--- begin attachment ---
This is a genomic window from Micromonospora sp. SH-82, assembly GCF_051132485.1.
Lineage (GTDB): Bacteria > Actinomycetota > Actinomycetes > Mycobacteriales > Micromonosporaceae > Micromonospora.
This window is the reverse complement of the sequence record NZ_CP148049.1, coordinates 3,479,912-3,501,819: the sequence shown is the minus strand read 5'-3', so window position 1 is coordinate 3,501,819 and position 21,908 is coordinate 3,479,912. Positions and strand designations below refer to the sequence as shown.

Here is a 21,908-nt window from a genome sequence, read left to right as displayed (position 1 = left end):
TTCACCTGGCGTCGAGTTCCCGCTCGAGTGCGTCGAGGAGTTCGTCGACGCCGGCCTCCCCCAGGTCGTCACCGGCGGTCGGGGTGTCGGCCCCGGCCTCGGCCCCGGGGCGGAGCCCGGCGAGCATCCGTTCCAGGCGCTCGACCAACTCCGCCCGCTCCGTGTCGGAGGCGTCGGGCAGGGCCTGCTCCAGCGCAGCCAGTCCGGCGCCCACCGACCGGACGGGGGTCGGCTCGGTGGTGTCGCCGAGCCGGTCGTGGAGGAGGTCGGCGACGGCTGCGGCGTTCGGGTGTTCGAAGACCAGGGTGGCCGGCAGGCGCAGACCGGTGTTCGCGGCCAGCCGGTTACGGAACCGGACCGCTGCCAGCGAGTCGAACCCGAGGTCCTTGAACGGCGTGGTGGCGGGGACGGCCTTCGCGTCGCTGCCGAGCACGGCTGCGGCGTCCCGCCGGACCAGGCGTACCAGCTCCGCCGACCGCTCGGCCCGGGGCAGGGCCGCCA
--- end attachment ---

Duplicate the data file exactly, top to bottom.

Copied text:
This is a genomic window from Micromonospora sp. SH-82, assembly GCF_051132485.1.
Lineage (GTDB): Bacteria > Actinomycetota > Actinomycetes > Mycobacteriales > Micromonosporaceae > Micromonospora.
This window is the reverse complement of the sequence record NZ_CP148049.1, coordinates 3,479,912-3,501,819: the sequence shown is the minus strand read 5'-3', so window position 1 is coordinate 3,501,819 and position 21,908 is coordinate 3,479,912. Positions and strand designations below refer to the sequence as shown.

Here is a 21,908-nt window from a genome sequence, read left to right as displayed (position 1 = left end):
TTCACCTGGCGTCGAGTTCCCGCTCGAGTGCGTCGAGGAGTTCGTCGACGCCGGCCTCCCCCAGGTCGTCACCGGCGGTCGGGGTGTCGGCCCCGGCCTCGGCCCCGGGGCGGAGCCCGGCGAGCATCCGTTCCAGGCGCTCGACCAACTCCGCCCGCTCCGTGTCGGAGGCGTCGGGCAGGGCCTGCTCCAGCGCAGCCAGTCCGGCGCCCACCGACCGGACGGGGGTCGGCTCGGTGGTGTCGCCGAGCCGGTCGTGGAGGAGGTCGGCGACGGCTGCGGCGTTCGGGTGTTCGAAGACCAGGGTGGCCGGCAGGCGCAGACCGGTGTTCGCGGCCAGCCGGTTACGGAACCGGACCGCTGCCAGCGAGTCGAACCCGAGGTCCTTGAACGGCGTGGTGGCGGGGACGGCCTTCGCGTCGCTGCCGAGCACGGCTGCGGCGTCCCGCCGGACCAGGCGTACCAGCTCCGCCGACCGCTCGGCCCGGGGCAGGGCCGCCA